Activists Try To Educate Hispanics About Dangers Of Drinking, Driving
Posted January 5, 2004
DURHAM, N.C. — Hispanics roughly make up 5 percent of the population in North Carolina, but officials said they account for 8 percent of car crash fatalities, of which many of the accidents involve alcohol. Activists in the Triangle are trying to educate them about the dangers of drinking and driving.
These days, Demetrio Castillo gets around town on foot. He has twice been convicted of driving while intoxicated and as a result, he lost his license.
"I don't drink anymore because it causes a lot of problems," he said.
Castillo said the problem is a basic one.
"A lot of the people don't understand the rules here," he said.
"As the Latino population grows, so does the problem of drinking and driving," said Paul Savery, who is part of the grassroots organization, the Durham Coalition for the Prevention of Drinking and Driving in the Latino Community.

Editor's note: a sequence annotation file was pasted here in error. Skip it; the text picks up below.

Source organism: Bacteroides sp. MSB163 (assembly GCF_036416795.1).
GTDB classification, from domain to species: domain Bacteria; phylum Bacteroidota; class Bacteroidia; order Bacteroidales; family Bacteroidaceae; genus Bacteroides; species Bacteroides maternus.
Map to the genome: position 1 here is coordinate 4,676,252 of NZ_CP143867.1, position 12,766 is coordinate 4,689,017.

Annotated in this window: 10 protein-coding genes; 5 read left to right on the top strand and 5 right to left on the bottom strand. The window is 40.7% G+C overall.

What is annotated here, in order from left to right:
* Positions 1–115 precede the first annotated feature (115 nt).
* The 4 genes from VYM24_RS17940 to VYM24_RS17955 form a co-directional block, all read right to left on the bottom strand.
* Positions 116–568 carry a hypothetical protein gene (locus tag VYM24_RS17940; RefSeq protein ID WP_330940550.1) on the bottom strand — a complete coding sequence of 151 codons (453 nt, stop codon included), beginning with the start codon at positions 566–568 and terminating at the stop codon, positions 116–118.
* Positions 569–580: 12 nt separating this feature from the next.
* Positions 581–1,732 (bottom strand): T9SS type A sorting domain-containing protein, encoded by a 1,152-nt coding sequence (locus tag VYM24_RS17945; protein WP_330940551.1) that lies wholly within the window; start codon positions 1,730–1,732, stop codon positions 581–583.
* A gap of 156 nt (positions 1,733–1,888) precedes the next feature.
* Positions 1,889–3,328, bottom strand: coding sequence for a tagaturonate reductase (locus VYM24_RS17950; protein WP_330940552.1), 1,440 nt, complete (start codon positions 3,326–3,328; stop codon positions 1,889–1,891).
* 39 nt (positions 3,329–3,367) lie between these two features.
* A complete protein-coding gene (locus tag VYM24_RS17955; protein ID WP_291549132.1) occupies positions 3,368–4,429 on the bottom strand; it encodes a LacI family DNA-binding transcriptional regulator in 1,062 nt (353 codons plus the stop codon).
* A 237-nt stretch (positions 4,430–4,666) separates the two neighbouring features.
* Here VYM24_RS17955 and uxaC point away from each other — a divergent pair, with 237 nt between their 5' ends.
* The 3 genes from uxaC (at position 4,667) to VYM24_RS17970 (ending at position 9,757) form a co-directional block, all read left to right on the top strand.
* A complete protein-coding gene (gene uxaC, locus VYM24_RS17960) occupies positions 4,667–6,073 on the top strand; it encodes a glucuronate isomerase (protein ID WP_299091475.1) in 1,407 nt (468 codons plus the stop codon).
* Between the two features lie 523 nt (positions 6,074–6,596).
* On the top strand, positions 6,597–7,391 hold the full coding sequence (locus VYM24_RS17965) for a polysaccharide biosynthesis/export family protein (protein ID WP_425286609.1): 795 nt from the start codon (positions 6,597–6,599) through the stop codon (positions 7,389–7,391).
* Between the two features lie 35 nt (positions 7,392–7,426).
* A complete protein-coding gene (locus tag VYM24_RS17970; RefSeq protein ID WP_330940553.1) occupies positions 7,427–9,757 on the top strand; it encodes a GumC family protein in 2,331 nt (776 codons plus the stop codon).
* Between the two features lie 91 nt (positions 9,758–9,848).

Savery said the group believes the key to reducing DWIs among Hispanics is education.
"Latinos are not familiar with basic concepts like blood alcohol content, like having a designated driver and so forth," he said.
"It's important for us to get the message across in a culturally and linguistically appropriate manner," activist Angelina Schiavone said.
The coalition is going door-to-door with brochures printed in Spanish. Public service announcements are also hitting the airwaves. Recent numbers suggest the efforts may be paying off.
The latest numbers from the Governor's Highway Safety Program show a decline in the number of alcohol-related crashes with Latinos behind the wheel. In 2000, 9 percent of all accidents involving Hispanics involved alcohol. In 2001, the number dropped to 8.5 percent. In 2002, it dropped even lower to 8.3 percent.
In addition to the federally funded program being tested in Durham, law enforcement agencies across the Triangle continue to try and combat the problem by recruiting bilingual officers.